Iodine adsorption and structure of activated carbons Table 3. Adsorption of iodine vapor on carbons, experimental compared to theoretical as calculated frompore structure

Theoretic.%, Carbon










0.62 1.43




2.06 1.68




















compared to the experimental, show a very good correlation. Pore filling was assumed to occur in pores up to 30 A constriction diameters (micropores). In calculating the amount of adsorbed iodine in pores of cavity diameter, the micropore volume was again used. The good agreement between the experimental and theoretical results supports the contention that when incompressible substances are adsorbed in small pores, void spaces exist between the molecules which reduce the quantity that can be adsorbed.

covered by an iodine molecule when molecules assume a hexagonal arrangement in the unimolecular layer. A, is equal to 21.1 X lo-l6 cm’. A comparison of the average surface area of column 4 with the iodine unimolecular layer areas of columns 5 and 6 shows that the possible surface coverage of the iodine adsorbed from aqueous phase is consistently less than the carbon surface area, indicating that considerable steric hindrance occurs when iodine molecules are adsorbed on sharply curved surfaces. The results on the vapor phase adsorption are included here to show that all of the adsorbed iodine vapor cannot be accommodated on the surface; hence, pore filling is the only way iodine vapor adsorption can occur as already shown in a previous section. Figure 11 shows the effect the curvature of a cylinder wall has on the maximum number of spheres that can be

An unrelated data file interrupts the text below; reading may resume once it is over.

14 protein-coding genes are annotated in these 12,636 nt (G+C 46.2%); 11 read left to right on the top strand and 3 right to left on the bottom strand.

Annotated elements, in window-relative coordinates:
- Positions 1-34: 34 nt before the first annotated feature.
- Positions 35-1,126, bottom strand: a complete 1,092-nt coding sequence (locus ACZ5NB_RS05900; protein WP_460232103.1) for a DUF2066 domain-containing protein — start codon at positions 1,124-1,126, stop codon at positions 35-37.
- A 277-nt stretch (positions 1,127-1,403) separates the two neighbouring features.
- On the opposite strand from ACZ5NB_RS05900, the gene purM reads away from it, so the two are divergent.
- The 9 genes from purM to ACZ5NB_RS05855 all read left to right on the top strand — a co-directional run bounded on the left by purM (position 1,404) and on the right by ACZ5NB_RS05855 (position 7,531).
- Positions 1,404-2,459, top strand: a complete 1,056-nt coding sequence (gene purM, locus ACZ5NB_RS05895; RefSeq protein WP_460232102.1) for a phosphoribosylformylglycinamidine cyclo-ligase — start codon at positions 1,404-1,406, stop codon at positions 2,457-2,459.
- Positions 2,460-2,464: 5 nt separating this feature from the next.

3.2 Aqueous phase adsorption Correlations were sought between iodine adsorptive capacity and available surface area. Table 4 presents surface areas for the eight carbons as calculated from the pore size distribution curves. The equation used was vn 4AV Surface area = C 7 vi

Fig. 1I. Effect of sphere/cylinder diameter on accommodation of sphere layer on cylinder surface.

where d is the mean pore diameter in each increment of pore volume AV, AV, is the volume increment having the smallest d and AV,,,the largest d Cylindrical pores were assumed. Column 4 gives the average surface area as calculated from pore distribution curves for the constrictions and cavities. Columns 5 and 6 give the calculated surface coverage of a unimolecular layer of iodine molecules as adsorbed from aqueous and vapor phases using the equation

in contact with the wall. By applying the steric hindrance corrections from Fig. 11, the weight of iodine that could be adsorbed on each carbon surface was calculated. The equation used for making this calculation is as follows: “” 4Mj,AV Theo. wt. adsorbed I2 = ; A I


where W is the adsorptive capacity, N the Avogadro’s number, M the iodine molecular weight and A,, the area

where j, is as defined in Fig. 11, all other terms are as previously defined. Table 5 presents the theoretical weights of iodine adsorbed as calculated with eqn (7). The average weights as given in column 5 are plotted against the experimentally determined weights in Fig. 12. The

Table 4. Carbon surface areas and calculated coverage of area by iodine as adsorbed from aqueous and vapor phase